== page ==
While those sentiments may be true to some degree (Lady Bird isn’t the first to explore a woman’s coming to adulthood and it won’t be the last), it was the attitude of those that made me distraught. Something only becomes cliche when it comes from something true. If true storytelling has become cliche and thus, it must be dismissed then hopefully no one will ever pick up a pen, a microphone or a camera again.  The cynical attitude towards cliches may seem romantic in some regard.  I, myself, dabbled with the idea of avoiding cliches in my writing. There are some authors who have been wholly successful in their art of storytelling by subverting cliches and genre tropes (see George R. R. Martin); however, it is not the use of cliches that are of a detriment to a story rather it is how well they are used.

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Saoirse Ronan and Laurie Metcalf as the titular Lady Bird and her mother respectively.

Lady Bird could be bursting through the seams with cliches (it’s not) but the story itself, the characters and their journey, are entirely unique. Just as we experience similar things through life whether it is bullying, the loss of a loved one, the dissolution of friendships or the reuniting of old ones — all life cliches that don’t mean your life is inherently bad — so does the language of storytelling. Yet there is an audience, a growing one, that sees cliches and automatically dismisses it as a distrustful source of art. They dismiss the story as pointless.

It is one thing to not like a story; it is an atrocity to dismiss a story as pointless. It is one thing to like a story but dislike its execution; it is a misnomer to call it lazy. You may not understand a character’s actions or reasoning but that does not make the character weak or a plot hole. Truly, imagination is what is needed sometimes to fill those holes, to create a backstory for someone, to create a reason for a character’s motivation. The plot, the characters, the motivations are all constructs to serve the journey — the story.

With the growing serialized nature of television, it is easy to approach films as if they are to be above that medium. In many ways, television has an advantage of exploring characters in such a way that film does not. In some ways, this advantage, I believe, has caused certain audience members to feel spoiled with the riches of information and then when a film expects a viewer to imagine a reason for something or a character’s history, they feel as if they were robbed.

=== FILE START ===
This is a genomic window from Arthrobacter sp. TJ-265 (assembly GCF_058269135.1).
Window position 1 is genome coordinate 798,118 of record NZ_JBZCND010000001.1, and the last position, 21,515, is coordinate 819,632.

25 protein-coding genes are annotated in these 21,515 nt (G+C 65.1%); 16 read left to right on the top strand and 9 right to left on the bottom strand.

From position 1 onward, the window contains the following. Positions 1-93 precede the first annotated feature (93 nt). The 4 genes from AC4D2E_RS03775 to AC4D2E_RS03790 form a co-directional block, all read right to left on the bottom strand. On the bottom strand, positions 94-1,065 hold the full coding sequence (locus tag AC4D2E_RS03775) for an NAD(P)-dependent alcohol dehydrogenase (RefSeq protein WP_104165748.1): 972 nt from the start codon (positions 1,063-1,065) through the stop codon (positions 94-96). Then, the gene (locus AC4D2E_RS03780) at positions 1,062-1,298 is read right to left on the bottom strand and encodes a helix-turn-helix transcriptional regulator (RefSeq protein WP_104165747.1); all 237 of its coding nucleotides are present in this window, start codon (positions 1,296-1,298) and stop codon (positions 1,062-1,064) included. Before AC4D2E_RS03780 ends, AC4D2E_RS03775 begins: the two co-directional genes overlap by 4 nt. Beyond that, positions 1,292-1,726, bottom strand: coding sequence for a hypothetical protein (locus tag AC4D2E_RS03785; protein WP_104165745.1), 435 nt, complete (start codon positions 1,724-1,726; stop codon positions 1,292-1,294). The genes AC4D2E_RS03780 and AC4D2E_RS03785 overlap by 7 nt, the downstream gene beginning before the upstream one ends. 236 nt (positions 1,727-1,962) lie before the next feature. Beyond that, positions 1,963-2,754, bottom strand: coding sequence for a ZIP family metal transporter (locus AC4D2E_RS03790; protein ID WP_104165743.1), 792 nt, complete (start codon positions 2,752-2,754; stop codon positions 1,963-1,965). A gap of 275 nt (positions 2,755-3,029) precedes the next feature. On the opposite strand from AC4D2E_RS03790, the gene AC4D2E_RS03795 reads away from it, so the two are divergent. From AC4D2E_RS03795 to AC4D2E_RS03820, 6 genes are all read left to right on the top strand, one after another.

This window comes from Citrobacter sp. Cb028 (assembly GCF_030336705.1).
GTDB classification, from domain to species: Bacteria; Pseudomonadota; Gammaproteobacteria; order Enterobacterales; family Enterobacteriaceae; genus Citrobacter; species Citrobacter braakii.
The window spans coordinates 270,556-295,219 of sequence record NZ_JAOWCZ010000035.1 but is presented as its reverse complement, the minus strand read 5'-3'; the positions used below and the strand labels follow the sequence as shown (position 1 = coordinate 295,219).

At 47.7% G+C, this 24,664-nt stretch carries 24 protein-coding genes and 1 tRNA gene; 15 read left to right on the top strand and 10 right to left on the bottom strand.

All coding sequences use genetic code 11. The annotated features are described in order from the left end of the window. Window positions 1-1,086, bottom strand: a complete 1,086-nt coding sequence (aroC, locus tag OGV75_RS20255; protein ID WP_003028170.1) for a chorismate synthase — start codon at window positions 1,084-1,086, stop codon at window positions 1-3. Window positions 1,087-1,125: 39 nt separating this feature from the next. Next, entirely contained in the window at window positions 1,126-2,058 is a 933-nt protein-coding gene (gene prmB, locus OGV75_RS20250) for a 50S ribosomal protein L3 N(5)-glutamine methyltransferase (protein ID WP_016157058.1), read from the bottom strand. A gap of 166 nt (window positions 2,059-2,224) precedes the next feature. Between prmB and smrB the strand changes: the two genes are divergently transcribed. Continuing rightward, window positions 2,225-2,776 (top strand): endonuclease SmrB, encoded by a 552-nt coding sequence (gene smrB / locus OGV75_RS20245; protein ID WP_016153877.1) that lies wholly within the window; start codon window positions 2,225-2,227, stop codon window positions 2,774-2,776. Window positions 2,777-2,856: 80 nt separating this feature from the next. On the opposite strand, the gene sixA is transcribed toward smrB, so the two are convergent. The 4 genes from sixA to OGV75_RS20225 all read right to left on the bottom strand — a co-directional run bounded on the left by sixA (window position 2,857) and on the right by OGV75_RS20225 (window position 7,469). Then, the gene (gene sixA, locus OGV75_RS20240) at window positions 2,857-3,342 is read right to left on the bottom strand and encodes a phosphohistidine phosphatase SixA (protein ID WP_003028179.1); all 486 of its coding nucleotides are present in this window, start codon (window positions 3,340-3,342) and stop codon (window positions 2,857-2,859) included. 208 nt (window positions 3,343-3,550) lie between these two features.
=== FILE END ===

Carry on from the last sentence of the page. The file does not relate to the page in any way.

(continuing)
This growing cynicism is cultivated by an attempt to solve stories rather than listen to them. I believe imagination is one of the most amazing human abilities we have. It needs to be cultivated through learning; it needs to be watered through embracing stories and it needs to grow by freeing itself of the weeds of a cynical nature. Imagination may not be dead but if we don’t tend to its garden soon, we will become complicit in its death.

Video Game Update: The Video Game

Electronic Arts announced an original property earlier today: Video Game Update: The Video Game! Electronic Arts CEO Andrew Wilson stated the game bolsters an impressive amount of game play hours. “It really is unlimited. It just depends on how long you’re willing to play.”

Wilson said he hesitated initially when he was originally pitched the game from acclaimed video game designer, Bernd Diemer, who designed such classics like Battlefront II (not the good one). “His pitch was just one game mechanic,” Wilson stated. “Admittedly, I was not sold until he told me about the DLC packages.”

Diemer explained the impressively complicated DLC/Loot Box/Patch system. “Players will be subject to update screens. Their progress is dependent on the version they are updating in game. If they want, they can purchase an exclusive loot box that will possibly give them a beta version that would be much harder to achieve by just grinding through update after update.

Exclusive game play from the PS4 version. Diemer said gamers can expect to experience a sense of pride and accomplishment with every successful update.

Diemer said that the loot boxes will also contain rewards for those who earn a duplicate itme. “If you receive a duplicate patch, you may get a customize-able feature in its place like a new theme for the loading screen of me and Andrew swimming in your money, for example.”